By Emily Younker and Scott Meeker
“Tikkun olam” is Hebrew for “repairing the world,” and the concept — of service to others, of helping those in need — is prevalent in Judaism.
Enter the Jewish Disaster Response Corps, which sends young Jewish people into the disaster-stricken areas of the country to provide relief and assistance.
“It’s one of the highest values in Judaism, to repair the world, and disaster relief fits in perfectly with that,” said Adina Remz, executive director of the New York-based organization. “As a Jewish person, this is something we value and we should be doing.”
About 90 students from eight universities across the country volunteered in Joplin earlier this year over the course of six weeklong trips sponsored by the corps, with many of those students giving up their spring break in March to attend, said Remz, 25. Two trips were interfaith events, bringing together both Jewish and Muslim students.
Students worked with Rebuild Joplin, tackling whatever construction projects were on the docket for the day. They also held dinners for the homeowners and met with local volunteers as well as the local Jewish community, Remz said.
“Initially these students come in and they’re not sure (of their impact) — They don’t see a house being built start to finish, but when they meet the homeowners ... they realize you really are getting these homeowners one step closer to getting a home when they really have lost everything,” she said.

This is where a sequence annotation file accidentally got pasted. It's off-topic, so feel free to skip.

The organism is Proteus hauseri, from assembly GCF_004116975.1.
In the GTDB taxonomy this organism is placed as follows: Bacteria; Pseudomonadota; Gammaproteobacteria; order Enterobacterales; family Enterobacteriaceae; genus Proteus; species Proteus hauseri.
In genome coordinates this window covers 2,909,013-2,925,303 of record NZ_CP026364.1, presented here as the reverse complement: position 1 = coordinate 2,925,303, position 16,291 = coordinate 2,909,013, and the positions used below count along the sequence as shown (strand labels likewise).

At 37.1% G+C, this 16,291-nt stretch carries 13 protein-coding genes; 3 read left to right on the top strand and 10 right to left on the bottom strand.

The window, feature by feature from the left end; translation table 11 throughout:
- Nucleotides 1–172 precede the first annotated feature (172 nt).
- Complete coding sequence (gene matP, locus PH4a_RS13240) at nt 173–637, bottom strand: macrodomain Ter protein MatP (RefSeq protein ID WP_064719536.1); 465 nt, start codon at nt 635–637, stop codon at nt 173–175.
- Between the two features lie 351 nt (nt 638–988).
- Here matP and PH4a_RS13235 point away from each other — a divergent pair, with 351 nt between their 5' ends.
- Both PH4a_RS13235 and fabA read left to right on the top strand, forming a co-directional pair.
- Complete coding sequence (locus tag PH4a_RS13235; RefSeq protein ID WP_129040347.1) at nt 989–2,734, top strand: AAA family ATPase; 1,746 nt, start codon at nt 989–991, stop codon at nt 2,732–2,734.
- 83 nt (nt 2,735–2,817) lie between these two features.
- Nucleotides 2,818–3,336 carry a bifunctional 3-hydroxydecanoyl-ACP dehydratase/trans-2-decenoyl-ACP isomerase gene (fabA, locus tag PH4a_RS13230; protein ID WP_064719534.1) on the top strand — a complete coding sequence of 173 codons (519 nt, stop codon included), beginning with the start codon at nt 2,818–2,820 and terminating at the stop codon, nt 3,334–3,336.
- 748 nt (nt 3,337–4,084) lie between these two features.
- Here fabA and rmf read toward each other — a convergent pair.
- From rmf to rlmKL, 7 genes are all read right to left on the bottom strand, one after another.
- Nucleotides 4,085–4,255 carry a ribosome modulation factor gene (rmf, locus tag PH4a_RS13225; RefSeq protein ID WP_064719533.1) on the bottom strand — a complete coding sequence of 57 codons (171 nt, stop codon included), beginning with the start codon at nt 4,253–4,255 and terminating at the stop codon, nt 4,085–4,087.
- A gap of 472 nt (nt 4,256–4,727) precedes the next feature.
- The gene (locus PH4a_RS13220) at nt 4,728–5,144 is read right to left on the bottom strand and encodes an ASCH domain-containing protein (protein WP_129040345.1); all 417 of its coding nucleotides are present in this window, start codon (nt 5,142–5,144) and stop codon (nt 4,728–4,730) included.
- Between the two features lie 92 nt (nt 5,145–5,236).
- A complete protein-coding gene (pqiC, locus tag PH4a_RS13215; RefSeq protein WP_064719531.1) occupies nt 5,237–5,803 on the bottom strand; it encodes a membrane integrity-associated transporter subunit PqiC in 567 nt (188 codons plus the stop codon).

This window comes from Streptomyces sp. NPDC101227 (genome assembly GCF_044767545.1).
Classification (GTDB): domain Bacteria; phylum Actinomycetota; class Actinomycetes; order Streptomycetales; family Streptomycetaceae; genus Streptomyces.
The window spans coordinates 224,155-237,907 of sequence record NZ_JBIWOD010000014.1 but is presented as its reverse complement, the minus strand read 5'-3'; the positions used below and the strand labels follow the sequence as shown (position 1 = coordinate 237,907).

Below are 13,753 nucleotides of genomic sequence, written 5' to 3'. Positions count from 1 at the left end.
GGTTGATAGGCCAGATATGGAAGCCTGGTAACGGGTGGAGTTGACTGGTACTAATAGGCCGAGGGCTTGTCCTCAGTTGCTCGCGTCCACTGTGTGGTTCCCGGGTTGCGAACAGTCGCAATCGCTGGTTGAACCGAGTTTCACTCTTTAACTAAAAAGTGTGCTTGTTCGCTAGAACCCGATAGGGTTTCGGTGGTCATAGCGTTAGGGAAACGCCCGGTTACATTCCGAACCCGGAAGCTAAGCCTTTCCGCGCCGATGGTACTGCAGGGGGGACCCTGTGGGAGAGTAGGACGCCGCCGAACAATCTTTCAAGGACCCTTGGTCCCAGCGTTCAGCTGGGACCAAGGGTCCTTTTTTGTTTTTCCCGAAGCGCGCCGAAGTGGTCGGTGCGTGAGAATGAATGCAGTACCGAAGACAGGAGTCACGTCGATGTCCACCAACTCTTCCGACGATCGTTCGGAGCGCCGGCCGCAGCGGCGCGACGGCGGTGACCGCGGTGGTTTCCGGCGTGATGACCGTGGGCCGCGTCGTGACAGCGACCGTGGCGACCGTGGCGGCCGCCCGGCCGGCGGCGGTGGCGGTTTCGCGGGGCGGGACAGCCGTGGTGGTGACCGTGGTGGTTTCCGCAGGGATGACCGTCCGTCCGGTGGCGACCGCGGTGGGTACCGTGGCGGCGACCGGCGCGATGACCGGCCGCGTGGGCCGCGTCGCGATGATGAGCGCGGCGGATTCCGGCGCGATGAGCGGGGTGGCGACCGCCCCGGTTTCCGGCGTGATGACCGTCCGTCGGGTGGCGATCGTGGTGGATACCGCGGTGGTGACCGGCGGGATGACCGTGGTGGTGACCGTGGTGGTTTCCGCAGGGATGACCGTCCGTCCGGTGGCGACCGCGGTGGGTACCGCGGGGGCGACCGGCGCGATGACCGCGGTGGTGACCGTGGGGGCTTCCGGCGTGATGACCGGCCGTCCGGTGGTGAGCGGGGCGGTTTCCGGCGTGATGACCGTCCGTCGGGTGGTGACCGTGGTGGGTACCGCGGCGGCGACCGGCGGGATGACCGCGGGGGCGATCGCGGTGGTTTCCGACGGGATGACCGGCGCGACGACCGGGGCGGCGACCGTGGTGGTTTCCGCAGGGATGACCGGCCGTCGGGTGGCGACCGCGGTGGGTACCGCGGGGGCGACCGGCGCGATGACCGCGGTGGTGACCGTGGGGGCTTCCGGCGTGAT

The trips were not only focused on service, but they were also a learning experience, Remz said. Students were taken through the heart of the devastated area and learned about the tornado and the Joplin community.
Julia Blanchette said she won’t forget her tour of the tornado’s path. More than a year after the storm, lingering evidence of its destruction “was like nothing I’d ever seen before,” she said.
Blanchette, a 21-year-old nursing student at Case Western Reserve University in Cleveland, Ohio, spent a week in Joplin in January on one of the trips with nine classmates from her school’s hillel, or Jewish campus organization. She said she had done neither construction work nor disaster relief before, but she jumped right in.
The group was placed at a Rebuild Joplin house and plastered walls, put in flooring and painted. Blanchette said they also met with locals to swap stories and share meals.
“Myself, I didn’t feel like I was doing that much by painting a wall, but just by talking to them (Rebuild Joplin clients) and seeing how appreciative they were, I did feel like I was making a difference,” she said. “I was putting myself out there, getting out of my comfort zone, and I just had so much fulfillment because of the people I met and just seeing how much of an impact we made as a group.”
Remz said no additional Joplin trips are currently scheduled, but she doesn’t rule out returning in the future.
“It’s definitely something I’m thinking about,” she said. “We felt that Joplin and the community members really touched us in a way that will stay with us forever.”